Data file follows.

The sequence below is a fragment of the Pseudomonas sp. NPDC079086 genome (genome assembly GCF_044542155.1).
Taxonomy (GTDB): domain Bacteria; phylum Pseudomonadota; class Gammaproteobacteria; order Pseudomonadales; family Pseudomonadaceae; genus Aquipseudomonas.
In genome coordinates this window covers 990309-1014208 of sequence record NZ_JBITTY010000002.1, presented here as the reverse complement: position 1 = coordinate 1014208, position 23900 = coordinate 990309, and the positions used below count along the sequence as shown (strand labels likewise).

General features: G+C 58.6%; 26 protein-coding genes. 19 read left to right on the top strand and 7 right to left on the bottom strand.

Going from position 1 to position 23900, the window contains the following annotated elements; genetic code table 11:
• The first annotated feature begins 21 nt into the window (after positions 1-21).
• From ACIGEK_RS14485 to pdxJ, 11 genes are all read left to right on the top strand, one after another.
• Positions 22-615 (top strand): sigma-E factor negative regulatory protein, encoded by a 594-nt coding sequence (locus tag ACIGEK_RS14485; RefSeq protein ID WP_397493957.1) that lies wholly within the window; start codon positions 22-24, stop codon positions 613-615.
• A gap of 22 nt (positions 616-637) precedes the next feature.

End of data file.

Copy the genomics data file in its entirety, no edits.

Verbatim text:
The sequence below is a fragment of the Pseudomonas sp. NPDC079086 genome (genome assembly GCF_044542155.1).
Taxonomy (GTDB): domain Bacteria; phylum Pseudomonadota; class Gammaproteobacteria; order Pseudomonadales; family Pseudomonadaceae; genus Aquipseudomonas.
In genome coordinates this window covers 990309-1014208 of sequence record NZ_JBITTY010000002.1, presented here as the reverse complement: position 1 = coordinate 1014208, position 23900 = coordinate 990309, and the positions used below count along the sequence as shown (strand labels likewise).

General features: G+C 58.6%; 26 protein-coding genes. 19 read left to right on the top strand and 7 right to left on the bottom strand.

Going from position 1 to position 23900, the window contains the following annotated elements; genetic code table 11:
• The first annotated feature begins 21 nt into the window (after positions 1-21).
• From ACIGEK_RS14485 to pdxJ, 11 genes are all read left to right on the top strand, one after another.
• Positions 22-615 (top strand): sigma-E factor negative regulatory protein, encoded by a 594-nt coding sequence (locus tag ACIGEK_RS14485; RefSeq protein ID WP_397493957.1) that lies wholly within the window; start codon positions 22-24, stop codon positions 613-615.
• A gap of 22 nt (positions 616-637) precedes the next feature.